7- Is there a country of origin that you tend to favor coffee from? Why?

Ethiopia, always. Coffee is happiest where it grows wild, and it shows. And the work the people there put into growing and processing is incredible. Ethiopian coffee should be many times more expensive than it is: When you look at the wild prices paid for geishas and 'anaerobic' coffees from other parts of the world, you realise what a privilege it is to be drinking it.

8- Suggest us a roastery to check (not the one you working at/you use at work).

One you (probably) haven't heard of: in Chamonix, which is where I am right now. They're making some lovely coffee in a place where you wouldn't expect to find it, and there's nothing like a good cup of coffee with a view of Mont Blanc. Recently I've also been really impressed by Sey, in Brooklyn.

9- What’s the most important things you’ve learnt while working in the business?

Idealism is important, but it's no good to anyone if it doesn't make money.
This sounds cynical, but I started out in coffee by starting a business and failing spectacularly, and I will never forget those lessons. I also came to understand that the same principle applies, in different ways, to not-for-profits just as much as global megacorporations, and to the smallest farm just as much as the biggest exporter.

10- How your work and the specialty coffee world are coping with Covid and the new
challenges for hospitality?

It has been a tough couple of years for nearly everyone. For me, I'm really happy to finally be doing in-person training again, but a lot more of my work is online now and will probably stay that way. Customers have mostly adapted - one of the good things about working in the industry is that people always want a coffee, so we're less hurt by economic downturns.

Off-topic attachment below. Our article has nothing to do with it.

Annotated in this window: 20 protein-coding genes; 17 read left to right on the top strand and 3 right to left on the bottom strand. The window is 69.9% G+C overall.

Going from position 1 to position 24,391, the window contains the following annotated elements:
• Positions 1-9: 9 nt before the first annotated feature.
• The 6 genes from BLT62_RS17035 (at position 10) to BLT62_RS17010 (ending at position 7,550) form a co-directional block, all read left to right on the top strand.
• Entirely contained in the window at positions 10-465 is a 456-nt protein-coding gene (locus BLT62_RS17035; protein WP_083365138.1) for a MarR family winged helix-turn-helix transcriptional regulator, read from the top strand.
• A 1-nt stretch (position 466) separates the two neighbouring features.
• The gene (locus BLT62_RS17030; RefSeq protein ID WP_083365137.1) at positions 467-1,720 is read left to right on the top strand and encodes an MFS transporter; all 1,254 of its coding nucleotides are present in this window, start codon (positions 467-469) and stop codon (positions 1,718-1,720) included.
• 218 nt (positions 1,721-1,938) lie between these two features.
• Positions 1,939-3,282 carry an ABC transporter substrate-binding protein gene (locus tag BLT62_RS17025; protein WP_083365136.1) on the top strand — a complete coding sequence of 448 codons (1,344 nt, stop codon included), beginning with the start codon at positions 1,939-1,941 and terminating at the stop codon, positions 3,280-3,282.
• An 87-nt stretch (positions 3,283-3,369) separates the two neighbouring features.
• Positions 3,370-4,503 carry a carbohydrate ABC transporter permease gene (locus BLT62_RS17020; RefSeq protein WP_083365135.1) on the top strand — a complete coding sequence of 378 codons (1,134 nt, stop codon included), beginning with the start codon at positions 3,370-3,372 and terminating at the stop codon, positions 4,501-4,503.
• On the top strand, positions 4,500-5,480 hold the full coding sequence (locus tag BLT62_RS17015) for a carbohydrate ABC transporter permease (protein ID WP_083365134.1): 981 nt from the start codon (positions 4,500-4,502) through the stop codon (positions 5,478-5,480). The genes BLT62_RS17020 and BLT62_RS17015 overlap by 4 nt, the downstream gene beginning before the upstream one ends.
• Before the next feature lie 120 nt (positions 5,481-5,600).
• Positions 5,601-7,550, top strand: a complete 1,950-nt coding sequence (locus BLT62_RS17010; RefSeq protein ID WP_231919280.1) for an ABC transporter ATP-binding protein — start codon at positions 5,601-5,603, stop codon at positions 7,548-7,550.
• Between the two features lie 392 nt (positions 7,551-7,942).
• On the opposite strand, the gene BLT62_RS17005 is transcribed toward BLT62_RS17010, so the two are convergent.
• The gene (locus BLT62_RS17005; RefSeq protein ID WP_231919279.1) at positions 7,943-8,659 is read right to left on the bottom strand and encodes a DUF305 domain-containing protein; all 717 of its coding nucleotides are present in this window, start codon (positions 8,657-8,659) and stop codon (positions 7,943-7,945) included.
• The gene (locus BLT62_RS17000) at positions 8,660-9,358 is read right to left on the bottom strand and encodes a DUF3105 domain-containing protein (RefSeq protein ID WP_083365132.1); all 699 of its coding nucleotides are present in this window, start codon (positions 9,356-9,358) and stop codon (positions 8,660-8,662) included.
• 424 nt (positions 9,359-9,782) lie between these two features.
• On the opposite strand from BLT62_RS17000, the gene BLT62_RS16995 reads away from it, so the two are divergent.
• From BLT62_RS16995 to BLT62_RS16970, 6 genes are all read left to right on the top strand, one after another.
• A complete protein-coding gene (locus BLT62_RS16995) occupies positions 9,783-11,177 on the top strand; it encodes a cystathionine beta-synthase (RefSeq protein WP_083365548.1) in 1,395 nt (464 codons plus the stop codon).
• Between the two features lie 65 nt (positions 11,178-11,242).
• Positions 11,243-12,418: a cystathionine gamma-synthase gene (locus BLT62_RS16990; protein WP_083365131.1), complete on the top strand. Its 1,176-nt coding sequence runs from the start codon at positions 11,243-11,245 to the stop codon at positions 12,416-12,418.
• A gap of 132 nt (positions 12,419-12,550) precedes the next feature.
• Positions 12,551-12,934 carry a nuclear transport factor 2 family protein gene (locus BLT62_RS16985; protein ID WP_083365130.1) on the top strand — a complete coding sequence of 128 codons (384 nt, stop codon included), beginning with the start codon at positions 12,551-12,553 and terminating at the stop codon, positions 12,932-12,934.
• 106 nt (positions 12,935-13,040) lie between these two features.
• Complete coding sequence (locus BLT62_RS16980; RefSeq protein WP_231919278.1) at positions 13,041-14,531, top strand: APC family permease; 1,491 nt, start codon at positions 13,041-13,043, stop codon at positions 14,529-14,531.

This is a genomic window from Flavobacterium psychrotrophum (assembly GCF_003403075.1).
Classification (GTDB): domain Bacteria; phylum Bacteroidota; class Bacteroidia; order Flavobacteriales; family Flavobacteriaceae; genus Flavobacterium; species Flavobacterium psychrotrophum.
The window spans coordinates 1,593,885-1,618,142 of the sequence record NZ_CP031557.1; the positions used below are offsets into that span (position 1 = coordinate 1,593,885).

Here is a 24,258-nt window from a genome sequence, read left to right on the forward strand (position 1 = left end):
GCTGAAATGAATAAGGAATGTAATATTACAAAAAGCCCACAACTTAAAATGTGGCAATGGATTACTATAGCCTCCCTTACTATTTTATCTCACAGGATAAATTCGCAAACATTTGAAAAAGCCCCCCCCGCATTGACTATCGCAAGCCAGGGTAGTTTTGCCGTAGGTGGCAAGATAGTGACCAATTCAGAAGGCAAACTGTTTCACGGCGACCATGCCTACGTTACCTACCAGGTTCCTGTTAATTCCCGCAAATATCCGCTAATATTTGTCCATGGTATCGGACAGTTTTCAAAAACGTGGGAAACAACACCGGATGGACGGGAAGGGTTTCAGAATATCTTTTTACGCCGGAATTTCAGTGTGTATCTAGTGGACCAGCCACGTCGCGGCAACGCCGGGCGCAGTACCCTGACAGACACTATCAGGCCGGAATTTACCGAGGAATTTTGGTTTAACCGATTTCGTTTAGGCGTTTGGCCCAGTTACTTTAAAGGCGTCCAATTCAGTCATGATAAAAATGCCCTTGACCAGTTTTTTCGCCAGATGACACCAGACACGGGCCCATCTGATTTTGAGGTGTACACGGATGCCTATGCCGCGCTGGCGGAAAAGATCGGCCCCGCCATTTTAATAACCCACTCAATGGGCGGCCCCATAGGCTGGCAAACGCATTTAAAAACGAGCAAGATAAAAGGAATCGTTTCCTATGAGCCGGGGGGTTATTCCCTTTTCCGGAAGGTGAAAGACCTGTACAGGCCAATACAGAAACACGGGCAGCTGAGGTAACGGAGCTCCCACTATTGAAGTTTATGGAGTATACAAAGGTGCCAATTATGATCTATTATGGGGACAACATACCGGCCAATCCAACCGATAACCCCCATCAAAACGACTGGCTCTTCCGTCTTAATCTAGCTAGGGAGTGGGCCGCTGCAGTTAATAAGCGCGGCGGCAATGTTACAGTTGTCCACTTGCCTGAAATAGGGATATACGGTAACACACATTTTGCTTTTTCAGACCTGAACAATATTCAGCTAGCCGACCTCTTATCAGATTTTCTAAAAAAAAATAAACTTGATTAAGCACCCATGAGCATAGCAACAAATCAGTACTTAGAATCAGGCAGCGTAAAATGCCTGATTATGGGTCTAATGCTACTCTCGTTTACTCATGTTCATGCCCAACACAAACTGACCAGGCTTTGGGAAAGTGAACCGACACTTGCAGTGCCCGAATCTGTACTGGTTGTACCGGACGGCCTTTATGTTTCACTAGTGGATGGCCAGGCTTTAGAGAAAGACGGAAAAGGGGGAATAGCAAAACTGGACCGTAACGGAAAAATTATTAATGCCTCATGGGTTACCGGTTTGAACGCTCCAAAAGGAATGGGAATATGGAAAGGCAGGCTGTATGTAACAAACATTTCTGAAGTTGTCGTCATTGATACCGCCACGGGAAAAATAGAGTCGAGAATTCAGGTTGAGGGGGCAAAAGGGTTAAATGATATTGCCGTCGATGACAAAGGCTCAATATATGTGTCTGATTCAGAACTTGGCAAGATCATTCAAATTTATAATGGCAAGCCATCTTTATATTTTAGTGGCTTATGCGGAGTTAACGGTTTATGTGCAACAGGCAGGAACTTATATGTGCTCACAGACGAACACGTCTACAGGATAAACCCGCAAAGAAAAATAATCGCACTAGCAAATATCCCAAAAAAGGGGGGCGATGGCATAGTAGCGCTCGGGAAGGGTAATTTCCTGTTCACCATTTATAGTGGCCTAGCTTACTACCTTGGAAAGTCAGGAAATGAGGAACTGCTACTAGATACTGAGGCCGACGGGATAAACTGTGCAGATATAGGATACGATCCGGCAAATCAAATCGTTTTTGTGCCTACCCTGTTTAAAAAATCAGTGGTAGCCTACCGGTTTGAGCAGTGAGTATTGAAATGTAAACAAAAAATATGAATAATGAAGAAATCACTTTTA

11- How do you see the specialty coffee scene in 10 years?

I'm most excited by the prospect of technology transforming the way coffee is traded or traced along the value chain, and by new varieties that can bridge the gap between quality and productivity. I also hope that people will be prepared to pay a lot more for their coffee

12- Where do you see yourself in 10 years?

Coffee has taken me on a winding path through different parts of the industry, but I still dream of standing behind an espresso machine on a little cart, bashing out coffees for people queuing in the rain and making their day a little brighter. If my knees are still up to it by then...maybe that's where you'll find me.

13- Any last word? Any tip or suggestion you wanna share with someone that want to start this path?

I don't know if I can give general career advice, but I'm always happy to help someone that reaches out. But I will say this: I spent many unhappy years in my previous career thinking that the next promotion would finally be the one that made it all worth it - but none of them ever made me as happy as being knee-deep in dirty dishes did. That's how I know I'm in the right industry for me.

Tom Hopkinson